move. I found a place, the landlord and I found each other quite agreeable and my bank account found the rent quite nice. At the last moment, the landlord decided he’d rather move to the house in question. I don’t blame him; the place was beautiful! Not at first glance, but with care and love it could be an incredible sanctuary. I felt no malice toward him for his decision. I cried anyway. It felt like my last chance to get free of this seemingly interminable struggle I’ve been in for the last three years, intensifying this last year, had slipped away. I was hoping to be able to celebrate my birthday in a new place with the sigh of relief that comes with the lessening of a great burden. But no. I am still in my perfectly suitable but above my means house, still the same amount shy every month of being able to comfortably make rent and utilities, still in Santa Fe, still likely to be struggling a bit longer. I’d had enough and decided I didn’t want to talk to anyone outside my home, nor did I want to venture forth from said home.

I spent the entire weekend mostly prone, sleeping, reading, eating when I was hungry. I’ve had to make dietary changes so the restful time was perfect for this. I had to return to a raw vegan diet since everything else I ate was making me nauseous. Rest, fruits, nuts, seeds, sprouts and veggies, herbal teas and a good bit more rest. No phone (I left it off since coming home from work Friday night), very little internet, sparse conversation. I couldn’t even bring myself to exit my house doors, let alone turn on my car. If it wasn’t in my house already then I would do without it.

In my silence I began to notice my spirit felt like a raw, open wound. I hurt. My body hurt, my mind hurt, my spirit throbbed and ached and probably bled if spirit has such a thing as blood. I. Hurt. A lot. It was like I could feel not only my own pain but the pain of the entire world all at once, all its jagged, pointy edges shredding my soft innards like broken glass on a naked baby. So I rested. I slept. And slept and slept some more. I didn’t know I could sleep so much! And through all of this resting and doing of nothing I began to feel the deeper layers of fatigue. They go deep. Scary deep if I had to descend them on my own. Thankfully, I do not. I just have to be willing to see what’s there, knowing it’s the job of the Divine to heal and nourish whatever we find. As a matter of fact, that’s what was offered during one of my meditations this week: let God heal your heart for you.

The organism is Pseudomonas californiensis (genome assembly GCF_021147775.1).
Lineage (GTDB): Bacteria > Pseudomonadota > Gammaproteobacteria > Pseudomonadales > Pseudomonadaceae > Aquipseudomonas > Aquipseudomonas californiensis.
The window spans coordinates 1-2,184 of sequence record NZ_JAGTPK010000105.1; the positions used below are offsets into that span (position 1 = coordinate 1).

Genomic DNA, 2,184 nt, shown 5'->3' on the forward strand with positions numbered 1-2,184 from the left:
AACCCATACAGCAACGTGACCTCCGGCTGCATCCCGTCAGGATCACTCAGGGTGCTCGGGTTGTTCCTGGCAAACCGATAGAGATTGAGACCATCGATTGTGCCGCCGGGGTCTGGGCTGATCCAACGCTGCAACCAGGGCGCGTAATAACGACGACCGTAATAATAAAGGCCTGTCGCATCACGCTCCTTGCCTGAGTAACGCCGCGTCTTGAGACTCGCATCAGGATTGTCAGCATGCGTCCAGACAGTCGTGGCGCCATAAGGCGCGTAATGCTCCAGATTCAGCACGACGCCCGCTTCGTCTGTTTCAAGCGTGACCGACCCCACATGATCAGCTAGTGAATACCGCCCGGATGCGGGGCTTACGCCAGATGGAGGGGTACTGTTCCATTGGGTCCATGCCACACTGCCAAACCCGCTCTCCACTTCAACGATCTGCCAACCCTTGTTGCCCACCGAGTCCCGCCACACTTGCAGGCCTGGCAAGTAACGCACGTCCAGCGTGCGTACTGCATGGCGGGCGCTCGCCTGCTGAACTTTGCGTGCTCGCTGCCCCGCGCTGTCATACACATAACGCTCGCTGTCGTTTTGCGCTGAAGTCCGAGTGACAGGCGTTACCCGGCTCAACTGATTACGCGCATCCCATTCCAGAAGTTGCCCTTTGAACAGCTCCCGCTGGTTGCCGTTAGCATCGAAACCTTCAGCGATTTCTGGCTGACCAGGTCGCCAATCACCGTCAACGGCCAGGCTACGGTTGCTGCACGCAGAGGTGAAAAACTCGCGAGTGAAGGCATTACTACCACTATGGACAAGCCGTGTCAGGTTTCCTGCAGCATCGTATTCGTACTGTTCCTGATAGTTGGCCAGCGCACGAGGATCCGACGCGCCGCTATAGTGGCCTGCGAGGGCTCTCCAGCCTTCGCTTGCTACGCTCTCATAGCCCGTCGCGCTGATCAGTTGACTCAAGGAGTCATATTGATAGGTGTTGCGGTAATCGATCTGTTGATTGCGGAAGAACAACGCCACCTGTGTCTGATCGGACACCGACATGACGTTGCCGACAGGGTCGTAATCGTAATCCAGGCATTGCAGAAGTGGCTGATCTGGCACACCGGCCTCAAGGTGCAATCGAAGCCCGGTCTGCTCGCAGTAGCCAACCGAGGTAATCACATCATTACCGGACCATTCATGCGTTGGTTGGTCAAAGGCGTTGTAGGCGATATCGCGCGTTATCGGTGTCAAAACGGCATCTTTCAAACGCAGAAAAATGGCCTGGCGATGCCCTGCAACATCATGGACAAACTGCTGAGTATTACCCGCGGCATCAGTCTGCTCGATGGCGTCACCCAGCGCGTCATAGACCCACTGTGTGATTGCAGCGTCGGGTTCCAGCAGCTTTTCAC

The hardest part of healing is the doing of nothing. Especially when you’ve said yes to allowing God to do the work. I keep wanting to “help” – like when toddlers try to help with anything. We find it amusing and sweet but know they aren’t really helping at all. We give them a task that essentially keeps them out of the way but allows them to feel like they’re doing something helpful while we do the actual work. Helping God heal me is a lot like that. I am doing something, the task assigned me. This weekend, my task was radical rest. Not just any rest, but two steps away from complete shut down rest. The only way it could have been more complete would have been for me to be isolated somewhere without internet or cell access, alone. But I am not yet ready for such an intesive healing session. I would be there if that was what God had prepared for me. I need a bit more healing before I go careening off into the actual wilderness. There’s an awful lot of internal wilderness for me to explore and heal in the meantime. Radical resting may just become a regular habit.

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The Scariest Place

During my centering prayer practice this morning, I discovered the scariest of places: my own heart. To be clear, I wasn’t afraid but I could clearly feel my small, egoic self scrambling to get me out of this newer, deeper level I had come across. I could feel its fear and panic: “No, no! This is too deep! We’ll NEVER get out of here! Surely this will KILL me!” Scramble, scramble, panic, fight. I simply sat with it as I do with any thought in centering prayer: no reaction or response other than to gently continue releasing my grip and attention. No fighting back. Just softly returning to the space where my Beloved dwells and waits within me.

My practice has been a bit rough lately with lots of turbulent emotions dredging up from the bottom, stirring and clouding the water. My heart is being purified, the clutter being dredged up and cleared out. This leaves clearer pathways for me to descend ever deeper into heartspace where I connect with the Divine. Having touched this place within myself has changed me. I know it’s there now. I know there are greater depths to descend. I want to explore them all; I need and want more.